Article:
|Location:||Deschutes National Forest, Newberry National Volcanic Monument. On Hwy 97, 20km south of Bend, 2km south of Lava Lands Visitor Center.|
JUL to 14-OCT daily 9-17.
15-OCT to JUN closed for bat protection.
Lantern Rentals USD 4 each.
|Light:||gasoline lanterns rented by a park ranger.|
|Dimension:||L=1,646m, W=15m, H=60m, T=5°C, A=1,371m asl..|
|Guided tours:||self guided, L=4,184m|
|Address:||U.S. Forest Service, Deschutes National Forest, 1001 SW Emkay Drive, Bend, OR 97702, Tel: +1-541-383-4785.|
|Last update:||$Date: 2011/12/13 09:09:46 $|
|1889||found on a hunting trip by the white trapper Leander Dillman. In the following years he used the cave to cool his venison.|
|1926||area donated to the State of Oregon for a park by the Shevlin-Hixon Lumber Company.|
|1981||Lava Rivers Cave site acquired by the Forest Service through an exchange of land with the State of Oregon.|
|NOV-1990||Newberry National Volcanic Monument created.|
Lava River Cave is a typical lava tube, a tall tube of nearly constant diameter. The floor shows interesting flow features. The lavacicles on the walls were formed, when the lava was still molten. The cave crosses beneath U.S. Hwy. 97, where the roof of the cave is 15m thick. This is typical for lava tubes, as the roof is formed by the cooled surface of the lava flow, it always has about this size.
The place where the lava came from, the vent, is about 550m uphill from the cave entrance. It looks like a low, rocky pile now largely buried by soil. The liquid lava flowed downhill for some time, the surface slowly cooling, thus forming the cave. When the production of lava stopped, the last lava flew out of the tube and the cave existed. Later the roof collapsed at one point, and so the cave was cut into two branches, the upper and the lower branch. Only the lower branch is open to the public.
The cave is entered down the collapse and through a rather unapparent hole. The visitor enters a large cool chamber where stalactites and stalagmites of ice, formed during winter whwn the cold air flew down into the cave, persist until the warmer days of June. The first white discoverer, the trapper Leander Dillman, used this place as a natural refrigerator and stored his venison here.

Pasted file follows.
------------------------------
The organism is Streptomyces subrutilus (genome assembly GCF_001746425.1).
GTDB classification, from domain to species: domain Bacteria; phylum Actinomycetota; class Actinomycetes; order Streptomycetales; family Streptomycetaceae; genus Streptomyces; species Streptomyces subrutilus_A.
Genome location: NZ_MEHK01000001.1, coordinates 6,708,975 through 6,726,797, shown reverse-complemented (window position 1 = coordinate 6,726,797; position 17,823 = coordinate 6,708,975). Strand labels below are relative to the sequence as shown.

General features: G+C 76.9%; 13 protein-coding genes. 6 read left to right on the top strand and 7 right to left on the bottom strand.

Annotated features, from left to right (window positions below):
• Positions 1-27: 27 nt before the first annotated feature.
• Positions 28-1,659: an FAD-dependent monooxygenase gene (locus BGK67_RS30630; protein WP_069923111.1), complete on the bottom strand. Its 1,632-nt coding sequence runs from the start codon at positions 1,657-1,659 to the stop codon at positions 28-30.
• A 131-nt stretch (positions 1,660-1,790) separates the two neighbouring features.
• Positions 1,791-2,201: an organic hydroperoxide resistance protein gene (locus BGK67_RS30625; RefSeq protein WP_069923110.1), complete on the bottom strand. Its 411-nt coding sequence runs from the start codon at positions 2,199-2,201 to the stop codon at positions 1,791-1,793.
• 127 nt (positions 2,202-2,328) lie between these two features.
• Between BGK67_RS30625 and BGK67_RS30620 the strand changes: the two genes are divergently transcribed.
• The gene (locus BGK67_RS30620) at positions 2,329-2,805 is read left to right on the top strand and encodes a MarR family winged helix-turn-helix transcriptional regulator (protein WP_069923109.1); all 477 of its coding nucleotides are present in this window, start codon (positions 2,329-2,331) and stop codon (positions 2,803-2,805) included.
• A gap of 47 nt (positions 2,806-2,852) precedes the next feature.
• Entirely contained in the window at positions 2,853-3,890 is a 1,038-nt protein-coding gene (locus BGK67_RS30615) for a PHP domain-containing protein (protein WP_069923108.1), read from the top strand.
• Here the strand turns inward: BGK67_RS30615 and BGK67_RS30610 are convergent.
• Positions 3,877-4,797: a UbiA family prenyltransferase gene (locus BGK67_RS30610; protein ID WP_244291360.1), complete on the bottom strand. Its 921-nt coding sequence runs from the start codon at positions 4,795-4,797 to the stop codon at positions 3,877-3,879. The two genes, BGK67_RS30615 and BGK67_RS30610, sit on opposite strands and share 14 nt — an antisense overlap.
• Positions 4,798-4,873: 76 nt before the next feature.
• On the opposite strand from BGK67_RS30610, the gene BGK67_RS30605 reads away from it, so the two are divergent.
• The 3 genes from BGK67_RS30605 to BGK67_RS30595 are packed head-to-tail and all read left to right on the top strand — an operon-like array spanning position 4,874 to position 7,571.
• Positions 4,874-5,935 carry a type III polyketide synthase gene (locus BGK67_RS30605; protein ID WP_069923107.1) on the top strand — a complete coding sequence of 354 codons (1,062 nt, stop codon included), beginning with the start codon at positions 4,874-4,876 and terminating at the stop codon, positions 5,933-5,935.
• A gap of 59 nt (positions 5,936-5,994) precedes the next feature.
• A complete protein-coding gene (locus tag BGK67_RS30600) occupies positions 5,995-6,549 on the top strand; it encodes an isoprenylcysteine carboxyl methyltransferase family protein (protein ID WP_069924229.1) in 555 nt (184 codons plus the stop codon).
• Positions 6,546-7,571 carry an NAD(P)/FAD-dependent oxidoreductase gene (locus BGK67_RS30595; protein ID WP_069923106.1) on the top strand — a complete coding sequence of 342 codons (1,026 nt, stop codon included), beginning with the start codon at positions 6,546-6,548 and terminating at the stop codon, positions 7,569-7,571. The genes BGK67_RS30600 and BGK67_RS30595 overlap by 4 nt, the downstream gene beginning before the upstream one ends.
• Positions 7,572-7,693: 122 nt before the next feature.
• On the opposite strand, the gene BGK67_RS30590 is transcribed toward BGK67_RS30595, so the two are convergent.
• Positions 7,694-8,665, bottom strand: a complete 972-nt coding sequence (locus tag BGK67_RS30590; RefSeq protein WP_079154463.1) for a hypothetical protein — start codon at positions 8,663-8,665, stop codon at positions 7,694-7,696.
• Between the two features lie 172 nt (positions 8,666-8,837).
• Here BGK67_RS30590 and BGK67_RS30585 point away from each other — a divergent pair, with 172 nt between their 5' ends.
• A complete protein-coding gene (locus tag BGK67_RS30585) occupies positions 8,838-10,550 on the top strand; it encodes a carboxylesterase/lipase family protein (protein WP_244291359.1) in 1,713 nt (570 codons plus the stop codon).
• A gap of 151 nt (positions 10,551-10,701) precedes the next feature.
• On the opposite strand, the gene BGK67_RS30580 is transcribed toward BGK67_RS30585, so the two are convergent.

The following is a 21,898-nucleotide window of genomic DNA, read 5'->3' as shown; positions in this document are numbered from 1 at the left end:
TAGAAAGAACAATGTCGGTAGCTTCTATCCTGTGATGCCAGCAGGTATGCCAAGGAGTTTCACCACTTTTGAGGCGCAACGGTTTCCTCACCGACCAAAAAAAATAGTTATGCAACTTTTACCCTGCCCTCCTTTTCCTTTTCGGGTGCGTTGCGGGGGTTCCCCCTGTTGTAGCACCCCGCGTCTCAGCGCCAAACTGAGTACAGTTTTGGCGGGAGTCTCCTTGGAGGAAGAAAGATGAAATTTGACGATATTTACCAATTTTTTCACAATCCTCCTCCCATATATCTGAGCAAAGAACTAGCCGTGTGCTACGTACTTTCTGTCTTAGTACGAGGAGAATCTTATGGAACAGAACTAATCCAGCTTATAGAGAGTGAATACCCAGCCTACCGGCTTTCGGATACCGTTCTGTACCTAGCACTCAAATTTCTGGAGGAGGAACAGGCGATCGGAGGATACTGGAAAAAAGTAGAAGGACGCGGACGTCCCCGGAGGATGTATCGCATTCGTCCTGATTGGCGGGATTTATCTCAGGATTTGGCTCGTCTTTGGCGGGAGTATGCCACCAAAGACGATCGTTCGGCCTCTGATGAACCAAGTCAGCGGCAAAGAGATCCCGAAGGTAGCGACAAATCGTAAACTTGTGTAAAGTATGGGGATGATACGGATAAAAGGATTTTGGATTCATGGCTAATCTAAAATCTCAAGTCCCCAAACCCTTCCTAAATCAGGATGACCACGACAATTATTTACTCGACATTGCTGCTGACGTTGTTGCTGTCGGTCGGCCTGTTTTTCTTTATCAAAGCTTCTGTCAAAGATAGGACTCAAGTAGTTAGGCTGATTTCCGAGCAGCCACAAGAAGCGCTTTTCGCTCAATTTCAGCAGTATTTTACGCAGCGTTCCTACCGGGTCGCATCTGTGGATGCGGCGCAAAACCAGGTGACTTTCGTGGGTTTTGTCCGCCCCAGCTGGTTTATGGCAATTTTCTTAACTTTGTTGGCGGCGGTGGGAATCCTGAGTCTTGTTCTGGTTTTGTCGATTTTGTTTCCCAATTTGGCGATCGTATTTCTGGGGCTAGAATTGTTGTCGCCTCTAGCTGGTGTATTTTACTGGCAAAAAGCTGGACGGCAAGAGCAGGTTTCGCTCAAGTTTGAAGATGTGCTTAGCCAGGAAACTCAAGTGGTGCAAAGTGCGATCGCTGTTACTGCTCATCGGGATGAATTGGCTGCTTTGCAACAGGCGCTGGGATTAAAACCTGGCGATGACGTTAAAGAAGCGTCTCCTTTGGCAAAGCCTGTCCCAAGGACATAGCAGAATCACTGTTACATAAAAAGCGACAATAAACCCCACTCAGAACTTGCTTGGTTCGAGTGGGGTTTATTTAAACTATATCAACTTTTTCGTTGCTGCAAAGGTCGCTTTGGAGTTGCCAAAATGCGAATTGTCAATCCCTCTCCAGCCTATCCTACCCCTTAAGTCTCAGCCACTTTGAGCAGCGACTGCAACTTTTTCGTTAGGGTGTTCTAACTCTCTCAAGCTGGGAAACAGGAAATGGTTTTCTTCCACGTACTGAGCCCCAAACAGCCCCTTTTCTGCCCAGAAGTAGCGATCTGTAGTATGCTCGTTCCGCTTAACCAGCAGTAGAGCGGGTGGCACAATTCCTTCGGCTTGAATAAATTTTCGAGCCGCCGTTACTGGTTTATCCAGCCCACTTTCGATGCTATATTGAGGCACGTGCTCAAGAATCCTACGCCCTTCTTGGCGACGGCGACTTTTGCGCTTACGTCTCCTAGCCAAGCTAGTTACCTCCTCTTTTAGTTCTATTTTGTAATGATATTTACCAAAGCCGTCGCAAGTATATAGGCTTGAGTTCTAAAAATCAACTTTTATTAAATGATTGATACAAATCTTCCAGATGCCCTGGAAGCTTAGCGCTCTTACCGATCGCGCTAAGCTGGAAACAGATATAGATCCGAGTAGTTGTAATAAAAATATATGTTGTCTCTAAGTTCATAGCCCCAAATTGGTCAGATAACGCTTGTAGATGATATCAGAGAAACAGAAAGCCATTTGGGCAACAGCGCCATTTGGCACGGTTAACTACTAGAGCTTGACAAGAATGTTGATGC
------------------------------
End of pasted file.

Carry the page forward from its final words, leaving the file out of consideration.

Now the main passage follows, with a post marking the overhead passage of Highway 97. Rather huge, this tunnel is easy to walk and shows remains of the lava flow all over. Often the walls are covered with a shiny and glazed form of lava resembling slumped gray toffee. It was formed by remelting, when most of the molten lava had drained out and hot gases were trapped in the interior of the tube. Other common speleothems are volcanic stalactites called lavacicles. Similar to limestone stalactites there are two forms, hollow cylindrically shaped soda straws, and the cone shaped drip pendants. The soda straws were formed by escaping gases, the conic lavacicles by remelted lava dripping from ceilings and walls. So despite the similar form, the processes which formed them are different from their limestone siblings.
A special thing with this cave are the self guided tours. The cave is not a show cave, there are no developed paths and no light. There are 126 steps into the cave and inside a sort of rough trail with some uneven floor. But there are no restrictions by the National Forest, and the cave was even visited by 90 years old.
Stop at the U.S. Forest Service Visitor Center, which is located at the turn-off from U.S. Route 97 to Lava River Cave. The Visitor Center has been completely renovated in 2008 and was reopened in April 2009. Here you will get information about the cave and may rent a lantern. Additional light, warm clothes and good shoes are also a good idea. However, there are restrictions on the type of own lamps you are allowed to take in. Open fire like torches or candles are not allowed, electric lamps, especially LED lamps are a good idea.
In and around Lava River Cave SP, several other caves, like Boyd Skeleton Cave, Arnold Lavatube System, Surveyors Cave, Wind Cave, Charcoal Cave, South Ice Cave, and Lavacicle Cave, can be visited. A detailed map is necessary. Ask at the Visitor Center about visitation guidelines and check the road conditions. The rough winter weather restricts visits to the summer months.
Unfortunately the cave has increasingly become the target of vandals. Using spray cans they leave their names, dates, and drawings like marijuana leaves or mushrooms. The cave is now cleaned several times each summer by forest employees using wire brushes and chemical cleaners.
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